I have seen aspiring writers trash certain published novels on their website, not realizing they just sent their work in to that author’s loyal agent or adoring editor. Duh. Trash an author and you simultaneously trash the agent who represents her as well as the editor who worked on that book. And then they send that agent or editor straight to their website, where they can read the rotten things the aspiring writer has said about this book the editor has worked on, or the author who is probably the agent’s friend as well as client. So, enough said on that, I guess. Snarkiness brings in the website hits, as the negative slant of the online world clearly shows, but out in the real world, professionally speaking, it’s a big turnoff. People want to know that you’re going to be easy to work with and not embarrass yourself or the company, or cause strife. On the contrary, saying GOOD things about good books on your website makes YOU look good. At least that’s what I think.
So, once you’ve got your list of agents and/or editors to send to, and you know how much of your material they want to see, then you’ll also need to keep track of their policy on multiple submissions. “Multiple submissions” means sending your work out to a number of different companies at the same time for consideration. One of the reasons it takes so DANG long to sell your work is because most of them have a policy that they only want you to send it out to one company at a time. If each company takes four months or so to get back to you (and that can be just on the query letter, and assuming no one has left for maternity leave!) then you can see you have got a LOT of waiting to do.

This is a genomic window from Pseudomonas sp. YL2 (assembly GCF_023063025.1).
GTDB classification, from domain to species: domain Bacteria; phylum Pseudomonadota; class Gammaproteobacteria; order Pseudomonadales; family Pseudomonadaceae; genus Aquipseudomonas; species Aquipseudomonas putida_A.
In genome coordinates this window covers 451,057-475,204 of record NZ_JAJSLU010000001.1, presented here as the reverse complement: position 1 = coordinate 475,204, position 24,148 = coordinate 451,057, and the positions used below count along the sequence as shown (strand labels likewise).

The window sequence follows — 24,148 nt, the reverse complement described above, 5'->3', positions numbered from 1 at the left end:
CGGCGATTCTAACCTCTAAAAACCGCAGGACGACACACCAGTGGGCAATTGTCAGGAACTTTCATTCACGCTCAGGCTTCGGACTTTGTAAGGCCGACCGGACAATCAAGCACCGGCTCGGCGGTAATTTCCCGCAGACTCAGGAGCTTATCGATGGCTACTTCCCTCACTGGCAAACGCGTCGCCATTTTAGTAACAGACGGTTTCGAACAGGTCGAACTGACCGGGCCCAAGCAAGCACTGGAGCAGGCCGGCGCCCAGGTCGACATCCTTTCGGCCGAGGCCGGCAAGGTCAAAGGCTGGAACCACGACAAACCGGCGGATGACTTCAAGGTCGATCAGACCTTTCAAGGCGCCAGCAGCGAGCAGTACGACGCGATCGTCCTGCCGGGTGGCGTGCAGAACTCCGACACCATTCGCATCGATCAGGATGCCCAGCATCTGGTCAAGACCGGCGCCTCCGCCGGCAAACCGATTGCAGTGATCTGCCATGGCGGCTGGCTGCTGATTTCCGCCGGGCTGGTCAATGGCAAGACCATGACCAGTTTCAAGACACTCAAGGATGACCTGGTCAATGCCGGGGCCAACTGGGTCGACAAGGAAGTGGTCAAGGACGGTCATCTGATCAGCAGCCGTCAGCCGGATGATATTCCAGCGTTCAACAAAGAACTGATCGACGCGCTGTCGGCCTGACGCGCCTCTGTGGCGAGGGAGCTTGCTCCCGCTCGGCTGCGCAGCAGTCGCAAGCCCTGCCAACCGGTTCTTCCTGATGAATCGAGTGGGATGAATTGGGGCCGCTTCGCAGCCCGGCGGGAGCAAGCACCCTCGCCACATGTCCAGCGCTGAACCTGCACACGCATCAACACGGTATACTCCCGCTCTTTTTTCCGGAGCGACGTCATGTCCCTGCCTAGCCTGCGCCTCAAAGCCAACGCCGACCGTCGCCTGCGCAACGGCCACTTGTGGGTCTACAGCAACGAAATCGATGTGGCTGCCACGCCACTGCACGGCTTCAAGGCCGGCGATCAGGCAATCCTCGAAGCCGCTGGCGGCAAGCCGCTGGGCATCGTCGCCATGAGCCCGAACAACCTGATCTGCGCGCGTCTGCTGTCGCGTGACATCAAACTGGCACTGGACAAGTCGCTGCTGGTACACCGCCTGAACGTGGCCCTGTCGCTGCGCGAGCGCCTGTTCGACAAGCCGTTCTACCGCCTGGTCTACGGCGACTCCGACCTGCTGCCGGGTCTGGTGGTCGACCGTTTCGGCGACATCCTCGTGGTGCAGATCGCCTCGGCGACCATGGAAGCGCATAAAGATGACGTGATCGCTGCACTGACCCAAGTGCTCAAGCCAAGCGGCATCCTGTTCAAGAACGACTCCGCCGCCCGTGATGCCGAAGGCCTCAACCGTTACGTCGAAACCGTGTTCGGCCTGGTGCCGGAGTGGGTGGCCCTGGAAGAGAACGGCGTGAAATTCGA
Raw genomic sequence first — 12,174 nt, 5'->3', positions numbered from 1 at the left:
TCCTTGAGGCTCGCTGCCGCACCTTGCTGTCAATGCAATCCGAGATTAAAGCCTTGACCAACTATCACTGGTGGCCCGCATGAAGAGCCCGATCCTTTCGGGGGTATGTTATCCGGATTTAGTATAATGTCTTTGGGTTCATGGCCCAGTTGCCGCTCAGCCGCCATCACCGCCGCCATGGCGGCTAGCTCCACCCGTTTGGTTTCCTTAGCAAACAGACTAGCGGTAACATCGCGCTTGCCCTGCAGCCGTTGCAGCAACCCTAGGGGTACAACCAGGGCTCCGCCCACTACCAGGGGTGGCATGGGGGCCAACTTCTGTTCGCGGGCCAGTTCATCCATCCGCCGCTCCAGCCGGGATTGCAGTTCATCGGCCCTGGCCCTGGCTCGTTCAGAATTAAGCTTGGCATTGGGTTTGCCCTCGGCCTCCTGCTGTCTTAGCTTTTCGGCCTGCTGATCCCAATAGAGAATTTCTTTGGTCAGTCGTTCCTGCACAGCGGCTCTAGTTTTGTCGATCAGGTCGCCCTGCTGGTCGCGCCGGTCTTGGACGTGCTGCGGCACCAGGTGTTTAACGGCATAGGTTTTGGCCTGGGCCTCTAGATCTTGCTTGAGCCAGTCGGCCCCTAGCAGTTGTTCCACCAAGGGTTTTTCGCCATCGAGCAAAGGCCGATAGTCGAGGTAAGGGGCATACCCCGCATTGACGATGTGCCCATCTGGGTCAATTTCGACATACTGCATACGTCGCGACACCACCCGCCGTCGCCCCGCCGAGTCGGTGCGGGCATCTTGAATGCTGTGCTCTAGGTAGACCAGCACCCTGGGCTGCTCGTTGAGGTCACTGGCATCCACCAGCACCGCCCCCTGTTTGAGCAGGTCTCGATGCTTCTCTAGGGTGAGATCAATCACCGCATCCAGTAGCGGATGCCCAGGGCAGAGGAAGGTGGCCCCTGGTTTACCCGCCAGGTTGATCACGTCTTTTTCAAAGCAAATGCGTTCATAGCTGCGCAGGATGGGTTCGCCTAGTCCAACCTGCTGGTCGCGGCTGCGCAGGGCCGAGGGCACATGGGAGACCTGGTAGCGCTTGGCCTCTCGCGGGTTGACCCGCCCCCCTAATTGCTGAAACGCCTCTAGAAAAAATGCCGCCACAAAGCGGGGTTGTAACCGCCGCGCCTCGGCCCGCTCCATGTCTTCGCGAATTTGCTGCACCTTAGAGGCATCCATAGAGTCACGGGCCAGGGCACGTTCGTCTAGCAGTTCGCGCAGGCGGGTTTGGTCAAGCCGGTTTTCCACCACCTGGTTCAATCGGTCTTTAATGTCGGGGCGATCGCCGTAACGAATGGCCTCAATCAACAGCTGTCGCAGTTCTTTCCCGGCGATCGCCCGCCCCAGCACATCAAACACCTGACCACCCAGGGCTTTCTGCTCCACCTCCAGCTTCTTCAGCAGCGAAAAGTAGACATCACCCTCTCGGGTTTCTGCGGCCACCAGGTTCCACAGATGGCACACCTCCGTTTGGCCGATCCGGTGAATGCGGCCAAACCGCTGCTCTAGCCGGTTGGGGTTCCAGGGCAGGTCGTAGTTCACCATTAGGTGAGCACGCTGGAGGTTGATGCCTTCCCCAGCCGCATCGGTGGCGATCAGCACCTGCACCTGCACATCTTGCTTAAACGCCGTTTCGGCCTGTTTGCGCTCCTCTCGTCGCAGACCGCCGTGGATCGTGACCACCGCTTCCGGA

Don’t take it personally. They can’t help it. They’re really busy and most of ’em already work evenings and weekends as it is. So try not to get too frustrated with the industry peeps. The best thing that you can do for your sanity to pass the time with all that waiting is to get cracking on your next book! One book alone does not make a career, so fire up your computer and start polishing that next plot.
Best of luck to you, and I hope to see your name on the bestseller lists someday!
#5. Should I copyright my work?
This question is from Anonymous: Should I copyright my material before I send it in? Will they need to see proof of copyright?
Unless you have doubts about the integrity or professionalism of the publisher or agent to whom you are submitting your work, IMO, you don’t need to worry about establishing your copyright for fiction. (OTOH, if you have these kinds of doubts about them, maybe this is not an agent or publisher you should really be sending your work to!) Reputable, established publishers or agents are not going to steal your work.
If you have any lingering doubts or uncertainties and just want to cover all your bases, what you can do is to send a print-out of your work to yourself through the mail. The post office will stamp it with the date, and then when you get it back, DON’T OPEN IT. The sealed copy with the stamped date will confirm that you owned the work before anyone else did.
Obviously, if you are sending your work over the internet to agents or even critique partners, then it is harder to ensure the security of your intellectual property. I’m far from a computer expert, so all I can say is to be really, really careful about where you post your work publicly online, or especially your story ideas, which are even easier to steal. You never know where your work might end up.